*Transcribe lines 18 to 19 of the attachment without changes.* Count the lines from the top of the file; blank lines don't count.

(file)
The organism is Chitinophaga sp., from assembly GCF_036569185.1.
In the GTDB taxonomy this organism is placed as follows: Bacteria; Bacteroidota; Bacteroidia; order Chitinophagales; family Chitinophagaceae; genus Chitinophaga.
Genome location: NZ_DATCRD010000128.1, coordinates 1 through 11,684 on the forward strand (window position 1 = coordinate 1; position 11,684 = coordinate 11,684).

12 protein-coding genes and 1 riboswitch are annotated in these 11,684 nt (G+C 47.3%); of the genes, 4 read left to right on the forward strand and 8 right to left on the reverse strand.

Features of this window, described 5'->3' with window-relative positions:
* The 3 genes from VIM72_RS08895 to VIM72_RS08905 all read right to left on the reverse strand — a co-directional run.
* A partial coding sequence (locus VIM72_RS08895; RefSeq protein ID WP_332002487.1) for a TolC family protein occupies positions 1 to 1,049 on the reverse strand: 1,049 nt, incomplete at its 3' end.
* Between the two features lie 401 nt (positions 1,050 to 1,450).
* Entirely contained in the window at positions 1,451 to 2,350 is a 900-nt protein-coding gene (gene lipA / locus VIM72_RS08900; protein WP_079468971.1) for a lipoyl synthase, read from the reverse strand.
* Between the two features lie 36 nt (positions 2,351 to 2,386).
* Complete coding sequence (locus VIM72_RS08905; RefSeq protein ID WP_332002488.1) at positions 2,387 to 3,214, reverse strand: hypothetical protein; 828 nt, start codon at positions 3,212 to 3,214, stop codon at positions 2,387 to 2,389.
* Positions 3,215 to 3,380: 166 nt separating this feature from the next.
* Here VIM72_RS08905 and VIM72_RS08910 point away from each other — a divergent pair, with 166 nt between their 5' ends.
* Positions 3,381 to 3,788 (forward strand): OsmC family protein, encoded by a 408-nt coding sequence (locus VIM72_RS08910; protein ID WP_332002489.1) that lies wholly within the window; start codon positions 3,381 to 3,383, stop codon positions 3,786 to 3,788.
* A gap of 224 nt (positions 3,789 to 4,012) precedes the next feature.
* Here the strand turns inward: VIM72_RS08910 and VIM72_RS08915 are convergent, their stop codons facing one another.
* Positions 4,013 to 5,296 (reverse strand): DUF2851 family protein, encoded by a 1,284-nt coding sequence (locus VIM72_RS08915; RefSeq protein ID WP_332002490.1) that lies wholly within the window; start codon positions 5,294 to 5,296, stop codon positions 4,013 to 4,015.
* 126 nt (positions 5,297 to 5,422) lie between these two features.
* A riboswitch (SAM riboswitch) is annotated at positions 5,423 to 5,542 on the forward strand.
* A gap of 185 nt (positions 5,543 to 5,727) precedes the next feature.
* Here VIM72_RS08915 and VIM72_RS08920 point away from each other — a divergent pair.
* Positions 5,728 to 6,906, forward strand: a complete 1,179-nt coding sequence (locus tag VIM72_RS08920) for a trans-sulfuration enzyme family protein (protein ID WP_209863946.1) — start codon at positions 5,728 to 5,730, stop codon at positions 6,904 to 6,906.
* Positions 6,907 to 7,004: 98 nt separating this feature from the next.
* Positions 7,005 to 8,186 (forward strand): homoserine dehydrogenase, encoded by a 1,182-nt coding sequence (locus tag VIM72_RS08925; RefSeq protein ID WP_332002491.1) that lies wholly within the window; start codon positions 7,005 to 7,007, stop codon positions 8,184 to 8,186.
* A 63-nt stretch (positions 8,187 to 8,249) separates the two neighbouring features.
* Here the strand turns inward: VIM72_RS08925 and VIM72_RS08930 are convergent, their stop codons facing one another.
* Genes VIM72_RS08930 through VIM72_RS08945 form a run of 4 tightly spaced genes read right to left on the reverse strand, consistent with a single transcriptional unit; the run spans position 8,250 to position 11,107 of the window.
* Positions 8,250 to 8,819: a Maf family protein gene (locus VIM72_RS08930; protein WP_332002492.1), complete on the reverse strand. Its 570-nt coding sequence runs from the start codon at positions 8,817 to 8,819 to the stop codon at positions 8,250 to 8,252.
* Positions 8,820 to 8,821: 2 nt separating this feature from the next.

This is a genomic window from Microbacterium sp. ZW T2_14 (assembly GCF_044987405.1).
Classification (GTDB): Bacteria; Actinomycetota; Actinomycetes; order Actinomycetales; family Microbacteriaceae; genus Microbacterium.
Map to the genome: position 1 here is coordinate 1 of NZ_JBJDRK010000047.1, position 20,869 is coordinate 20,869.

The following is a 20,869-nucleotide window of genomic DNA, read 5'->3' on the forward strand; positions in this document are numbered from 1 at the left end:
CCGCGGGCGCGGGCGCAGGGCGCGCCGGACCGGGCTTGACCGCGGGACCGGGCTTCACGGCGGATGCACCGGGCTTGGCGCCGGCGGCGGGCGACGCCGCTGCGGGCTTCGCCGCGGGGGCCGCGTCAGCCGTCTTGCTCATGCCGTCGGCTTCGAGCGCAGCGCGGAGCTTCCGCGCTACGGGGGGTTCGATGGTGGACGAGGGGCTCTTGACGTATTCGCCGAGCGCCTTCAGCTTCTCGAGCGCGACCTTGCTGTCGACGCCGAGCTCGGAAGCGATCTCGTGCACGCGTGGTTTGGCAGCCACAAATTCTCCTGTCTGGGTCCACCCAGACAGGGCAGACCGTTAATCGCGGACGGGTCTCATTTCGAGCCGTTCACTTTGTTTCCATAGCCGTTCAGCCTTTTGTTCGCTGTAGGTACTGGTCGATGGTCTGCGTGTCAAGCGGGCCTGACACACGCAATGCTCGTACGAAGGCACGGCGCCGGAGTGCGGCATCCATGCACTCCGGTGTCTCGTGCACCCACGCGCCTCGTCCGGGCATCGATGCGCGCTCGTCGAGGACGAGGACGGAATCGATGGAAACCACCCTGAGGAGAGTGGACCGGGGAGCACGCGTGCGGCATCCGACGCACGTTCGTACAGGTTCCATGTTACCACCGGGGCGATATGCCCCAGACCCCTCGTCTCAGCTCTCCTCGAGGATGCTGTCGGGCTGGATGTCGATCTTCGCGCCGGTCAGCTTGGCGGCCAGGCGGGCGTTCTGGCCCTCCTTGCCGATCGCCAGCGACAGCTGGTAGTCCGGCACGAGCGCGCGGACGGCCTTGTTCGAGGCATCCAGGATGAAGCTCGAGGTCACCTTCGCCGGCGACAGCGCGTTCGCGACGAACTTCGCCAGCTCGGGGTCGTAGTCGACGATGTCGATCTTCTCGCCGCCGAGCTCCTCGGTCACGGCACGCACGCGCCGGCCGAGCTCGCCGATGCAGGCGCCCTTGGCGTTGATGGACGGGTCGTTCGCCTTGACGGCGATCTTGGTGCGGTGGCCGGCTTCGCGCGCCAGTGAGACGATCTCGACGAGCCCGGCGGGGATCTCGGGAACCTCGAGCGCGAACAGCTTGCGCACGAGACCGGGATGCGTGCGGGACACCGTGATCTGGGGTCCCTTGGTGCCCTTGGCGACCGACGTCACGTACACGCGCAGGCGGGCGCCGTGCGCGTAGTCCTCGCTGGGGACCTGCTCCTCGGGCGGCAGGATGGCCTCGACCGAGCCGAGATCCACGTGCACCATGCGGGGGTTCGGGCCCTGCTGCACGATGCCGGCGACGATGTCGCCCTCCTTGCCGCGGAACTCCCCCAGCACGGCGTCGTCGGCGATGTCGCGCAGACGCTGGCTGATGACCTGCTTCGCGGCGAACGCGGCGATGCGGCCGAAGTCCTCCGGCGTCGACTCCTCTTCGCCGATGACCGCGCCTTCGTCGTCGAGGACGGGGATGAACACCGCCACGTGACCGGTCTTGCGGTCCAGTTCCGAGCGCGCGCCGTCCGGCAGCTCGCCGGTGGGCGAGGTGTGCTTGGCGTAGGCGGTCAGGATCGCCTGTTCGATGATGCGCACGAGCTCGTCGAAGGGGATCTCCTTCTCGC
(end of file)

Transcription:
* 126 nt (positions 5,297 to 5,422) lie between these two features.
* A riboswitch (SAM riboswitch) is annotated at positions 5,423 to 5,542 on the forward strand.